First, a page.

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Major

Biomedical Engineering

Bachelor of Engineering (Honours)

Biomedical engineers create materials, devices and processes for better health outcomes.

Biomedical engineering bridges the gap between technology, medicine and biology. It integrates physical, chemical, mathematical and computational sciences and engineering principles with the ultimate aim of improving health care.

Biomedical engineers may be involved in the design, construction and development of health and monitoring devices and computers, implantable devices, diagnostic systems and therapeutic systems, cell and tissue engineering, and pharmaceuticals. You may also work with models of physiological function and prosthetics and implants.

Depending on your chosen specialisation, you may find employment with hospitals, biotechnology companies, medical equipment manufacturers, research institutes and government health departments.

Specialisations

To study this major, you'll have to choose an engineering specialisation first. The biomedical engineering major is available in the following specialisations:

Chemical engineering

Chemical engineers with a major in biomedical engineering look at how we can engineer materials, devices and processes to deliver therapeutics.

Applications range from nanoparticles for precise delivery of medicines, bioprinted patient-specific tissues and organs, devices to detect and treat illnesses before they impact our health, and the large scale manufacture of immune cells to fight cancer or cardiac cells to treat a broken heart.

This involves learning how to apply the critical and deep systems thinking intrinsic to chemical engineering design and processes to one of the most complicated and integrated biological systems we know – the human body.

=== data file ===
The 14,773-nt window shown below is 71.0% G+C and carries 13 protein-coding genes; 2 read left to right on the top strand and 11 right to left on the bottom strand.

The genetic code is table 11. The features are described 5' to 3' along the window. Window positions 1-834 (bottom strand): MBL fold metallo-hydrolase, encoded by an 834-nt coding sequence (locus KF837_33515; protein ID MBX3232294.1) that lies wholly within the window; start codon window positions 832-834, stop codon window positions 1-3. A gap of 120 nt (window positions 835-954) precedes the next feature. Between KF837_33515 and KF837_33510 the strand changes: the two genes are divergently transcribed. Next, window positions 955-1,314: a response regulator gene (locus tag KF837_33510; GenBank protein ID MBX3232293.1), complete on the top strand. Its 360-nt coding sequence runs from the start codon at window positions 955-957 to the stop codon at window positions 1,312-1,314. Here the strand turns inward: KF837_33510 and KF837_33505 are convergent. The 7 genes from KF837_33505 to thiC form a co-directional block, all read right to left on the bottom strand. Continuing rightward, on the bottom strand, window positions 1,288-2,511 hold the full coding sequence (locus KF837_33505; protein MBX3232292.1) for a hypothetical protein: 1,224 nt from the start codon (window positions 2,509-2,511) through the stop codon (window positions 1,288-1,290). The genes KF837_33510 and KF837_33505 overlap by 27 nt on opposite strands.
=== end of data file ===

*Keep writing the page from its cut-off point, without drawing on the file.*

See the chemical engineering specialisation

Electrical engineering

Electrical and biomedical engineers have revolutionised healthcare for entire populations by inventing devices and machines such as pacemakers and ultrasounds. Some may say that biomedical engineers are responsible for saving more lives than doctors.

Electrical engineering with a major in biomedical engineering connects technology and medicine. This major incorporates all electrical engineering subjects, with specialised coursework in the use of electronics in healthcare.

Your studies will include how to design, construct and maintain health-monitoring devices and diagnostic systems such as magnetic resonance imaging (MRIs).

You'll explore the fundamentals of medical signal processing, such as how to analyse electroencephalograms (EEGs), and explore how biomedical devices operate. You'll also learn how to interpret the electrical signals produced by these devices.

See the electrical engineering specialisation

Mechanical engineering

Working in the biomedical industry, mechanical engineers change lives. You may create better, more lifelike artificial limbs to improve quality of life for injured and disabled people. Pacemakers, artificial valves and even robotic surgical assistants are all the work of mechanical engineers, as well as the running blades used at Paralympic events.

See the mechanical engineering specialisation

Highlights

1 in Queensland for engineering and technology

QS World University Rankings 2020

76 in the world for engineering and technology

QS World University Rankings 2020

Career possibilities

Our programs prepare you for your first job and beyond. Here are some of the careers you could be on your way to:

  • Biomedical engineer
  • Biomedical technician
  • Field service engineer
  • Chemical engineer
  • Electrical engineer
  • Mechanical engineer

Early-career salary

Biomedical Engineer

$48K–$71K

payscale.com

Mid-career salary

Biomedical Engineer

$60K–$112K

payscale.com

How you'll learn

Your learning experiences are designed to best suit the learning outcomes of the courses you choose.

  • Lectures
  • Tutorials
  • Work placements
  • Overseas study
  • Laboratory work
  • Fieldwork
  • Workshops

What you'll study

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